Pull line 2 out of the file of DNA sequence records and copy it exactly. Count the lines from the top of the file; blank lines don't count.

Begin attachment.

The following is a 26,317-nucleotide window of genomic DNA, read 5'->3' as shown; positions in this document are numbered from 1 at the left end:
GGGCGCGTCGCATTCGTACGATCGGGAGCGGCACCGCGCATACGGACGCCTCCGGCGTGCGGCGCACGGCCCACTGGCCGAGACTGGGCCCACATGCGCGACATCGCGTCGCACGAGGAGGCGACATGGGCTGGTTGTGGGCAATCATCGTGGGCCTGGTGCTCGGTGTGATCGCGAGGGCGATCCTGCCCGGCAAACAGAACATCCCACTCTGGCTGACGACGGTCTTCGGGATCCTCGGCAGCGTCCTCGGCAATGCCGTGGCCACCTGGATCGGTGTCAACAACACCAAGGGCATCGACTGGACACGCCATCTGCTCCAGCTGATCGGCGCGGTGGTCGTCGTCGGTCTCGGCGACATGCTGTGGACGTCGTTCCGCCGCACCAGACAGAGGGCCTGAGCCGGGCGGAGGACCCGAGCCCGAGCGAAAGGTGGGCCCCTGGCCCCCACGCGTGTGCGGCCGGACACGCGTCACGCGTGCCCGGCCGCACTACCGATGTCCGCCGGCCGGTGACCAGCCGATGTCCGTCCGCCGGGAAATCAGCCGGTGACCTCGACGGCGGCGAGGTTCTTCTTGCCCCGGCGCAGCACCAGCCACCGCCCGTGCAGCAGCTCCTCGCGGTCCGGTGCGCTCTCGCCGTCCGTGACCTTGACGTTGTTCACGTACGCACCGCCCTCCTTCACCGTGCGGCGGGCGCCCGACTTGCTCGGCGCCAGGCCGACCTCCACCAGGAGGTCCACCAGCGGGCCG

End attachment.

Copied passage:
GGGCGCGTCGCATTCGTACGATCGGGAGCGGCACCGCGCATACGGACGCCTCCGGCGTGCGGCGCACGGCCCACTGGCCGAGACTGGGCCCACATGCGCGACATCGCGTCGCACGAGGAGGCGACATGGGCTGGTTGTGGGCAATCATCGTGGGCCTGGTGCTCGGTGTGATCGCGAGGGCGATCCTGCCCGGCAAACAGAACATCCCACTCTGGCTGACGACGGTCTTCGGGATCCTCGGCAGCGTCCTCGGCAATGCCGTGGCCACCTGGATCGGTGTCAACAACACCAAGGGCATCGACTGGACACGCCATCTGCTCCAGCTGATCGGCGCGGTGGTCGTCGTCGGTCTCGGCGACATGCTGTGGACGTCGTTCCGCCGCACCAGACAGAGGGCCTGAGCCGGGCGGAGGACCCGAGCCCGAGCGAAAGGTGGGCCCCTGGCCCCCACGCGTGTGCGGCCGGACACGCGTCACGCGTGCCCGGCCGCACTACCGATGTCCGCCGGCCGGTGACCAGCCGATGTCCGTCCGCCGGGAAATCAGCCGGTGACCTCGACGGCGGCGAGGTTCTTCTTGCCCCGGCGCAGCACCAGCCACCGCCCGTGCAGCAGCTCCTCGCGGTCCGGTGCGCTCTCGCCGTCCGTGACCTTGACGTTGTTCACGTACGCACCGCCCTCCTTCACCGTGCGGCGGGCGCCCGACTTGCTCGGCGCCAGGCCGACCTCCACCAGGAGGTCCACCAGCGGGCCG